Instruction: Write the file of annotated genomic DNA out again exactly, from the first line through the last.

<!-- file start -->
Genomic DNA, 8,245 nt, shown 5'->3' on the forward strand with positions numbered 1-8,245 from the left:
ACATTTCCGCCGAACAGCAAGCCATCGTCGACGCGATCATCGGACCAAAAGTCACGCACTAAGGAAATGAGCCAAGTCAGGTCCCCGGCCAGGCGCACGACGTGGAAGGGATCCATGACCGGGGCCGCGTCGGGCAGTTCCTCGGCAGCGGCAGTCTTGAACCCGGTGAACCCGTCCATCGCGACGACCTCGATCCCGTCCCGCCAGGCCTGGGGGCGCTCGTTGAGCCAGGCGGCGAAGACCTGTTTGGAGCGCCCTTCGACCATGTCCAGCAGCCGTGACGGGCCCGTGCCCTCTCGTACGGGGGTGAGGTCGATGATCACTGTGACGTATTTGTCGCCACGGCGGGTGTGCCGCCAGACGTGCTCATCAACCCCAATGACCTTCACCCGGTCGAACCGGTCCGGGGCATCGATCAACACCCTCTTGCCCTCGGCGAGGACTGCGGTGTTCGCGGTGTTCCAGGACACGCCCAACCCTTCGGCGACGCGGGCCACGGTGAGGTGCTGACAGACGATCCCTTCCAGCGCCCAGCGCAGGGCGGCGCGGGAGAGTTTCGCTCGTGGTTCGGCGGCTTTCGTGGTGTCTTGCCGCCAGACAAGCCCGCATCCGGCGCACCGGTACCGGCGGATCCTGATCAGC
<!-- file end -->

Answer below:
Genomic DNA, 8,245 nt, shown 5'->3' on the forward strand with positions numbered 1-8,245 from the left:
ACATTTCCGCCGAACAGCAAGCCATCGTCGACGCGATCATCGGACCAAAAGTCACGCACTAAGGAAATGAGCCAAGTCAGGTCCCCGGCCAGGCGCACGACGTGGAAGGGATCCATGACCGGGGCCGCGTCGGGCAGTTCCTCGGCAGCGGCAGTCTTGAACCCGGTGAACCCGTCCATCGCGACGACCTCGATCCCGTCCCGCCAGGCCTGGGGGCGCTCGTTGAGCCAGGCGGCGAAGACCTGTTTGGAGCGCCCTTCGACCATGTCCAGCAGCCGTGACGGGCCCGTGCCCTCTCGTACGGGGGTGAGGTCGATGATCACTGTGACGTATTTGTCGCCACGGCGGGTGTGCCGCCAGACGTGCTCATCAACCCCAATGACCTTCACCCGGTCGAACCGGTCCGGGGCATCGATCAACACCCTCTTGCCCTCGGCGAGGACTGCGGTGTTCGCGGTGTTCCAGGACACGCCCAACCCTTCGGCGACGCGGGCCACGGTGAGGTGCTGACAGACGATCCCTTCCAGCGCCCAGCGCAGGGCGGCGCGGGAGAGTTTCGCTCGTGGTTCGGCGGCTTTCGTGGTGTCTTGCCGCCAGACAAGCCCGCATCCGGCGCACCGGTACCGGCGGATCCTGATCAGC